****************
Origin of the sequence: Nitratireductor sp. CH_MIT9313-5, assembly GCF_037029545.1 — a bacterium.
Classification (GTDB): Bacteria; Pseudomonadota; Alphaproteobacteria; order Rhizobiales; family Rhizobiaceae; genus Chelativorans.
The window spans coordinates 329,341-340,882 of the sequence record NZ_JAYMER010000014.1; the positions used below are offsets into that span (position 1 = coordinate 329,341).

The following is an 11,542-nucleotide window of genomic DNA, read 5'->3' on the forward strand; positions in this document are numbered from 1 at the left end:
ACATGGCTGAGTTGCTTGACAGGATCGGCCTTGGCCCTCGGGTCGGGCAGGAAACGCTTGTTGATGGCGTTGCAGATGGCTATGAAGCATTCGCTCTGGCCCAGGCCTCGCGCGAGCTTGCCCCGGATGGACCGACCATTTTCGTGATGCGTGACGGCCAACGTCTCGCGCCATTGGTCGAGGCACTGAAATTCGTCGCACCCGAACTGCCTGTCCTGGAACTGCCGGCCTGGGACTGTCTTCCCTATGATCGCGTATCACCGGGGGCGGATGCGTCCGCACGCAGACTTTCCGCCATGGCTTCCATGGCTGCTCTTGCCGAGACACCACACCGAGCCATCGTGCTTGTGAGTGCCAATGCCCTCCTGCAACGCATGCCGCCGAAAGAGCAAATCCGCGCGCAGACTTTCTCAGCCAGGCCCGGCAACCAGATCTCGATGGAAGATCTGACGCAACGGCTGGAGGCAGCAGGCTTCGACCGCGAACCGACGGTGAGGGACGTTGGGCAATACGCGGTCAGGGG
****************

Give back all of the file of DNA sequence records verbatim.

Origin of the sequence: Nitratireductor sp. CH_MIT9313-5, assembly GCF_037029545.1 — a bacterium.
Classification (GTDB): Bacteria; Pseudomonadota; Alphaproteobacteria; order Rhizobiales; family Rhizobiaceae; genus Chelativorans.
The window spans coordinates 329,341-340,882 of the sequence record NZ_JAYMER010000014.1; the positions used below are offsets into that span (position 1 = coordinate 329,341).

The following is an 11,542-nucleotide window of genomic DNA, read 5'->3' on the forward strand; positions in this document are numbered from 1 at the left end:
ACATGGCTGAGTTGCTTGACAGGATCGGCCTTGGCCCTCGGGTCGGGCAGGAAACGCTTGTTGATGGCGTTGCAGATGGCTATGAAGCATTCGCTCTGGCCCAGGCCTCGCGCGAGCTTGCCCCGGATGGACCGACCATTTTCGTGATGCGTGACGGCCAACGTCTCGCGCCATTGGTCGAGGCACTGAAATTCGTCGCACCCGAACTGCCTGTCCTGGAACTGCCGGCCTGGGACTGTCTTCCCTATGATCGCGTATCACCGGGGGCGGATGCGTCCGCACGCAGACTTTCCGCCATGGCTTCCATGGCTGCTCTTGCCGAGACACCACACCGAGCCATCGTGCTTGTGAGTGCCAATGCCCTCCTGCAACGCATGCCGCCGAAAGAGCAAATCCGCGCGCAGACTTTCTCAGCCAGGCCCGGCAACCAGATCTCGATGGAAGATCTGACGCAACGGCTGGAGGCAGCAGGCTTCGACCGCGAACCGACGGTGAGGGACGTTGGGCAATACGCGGTCAGGGG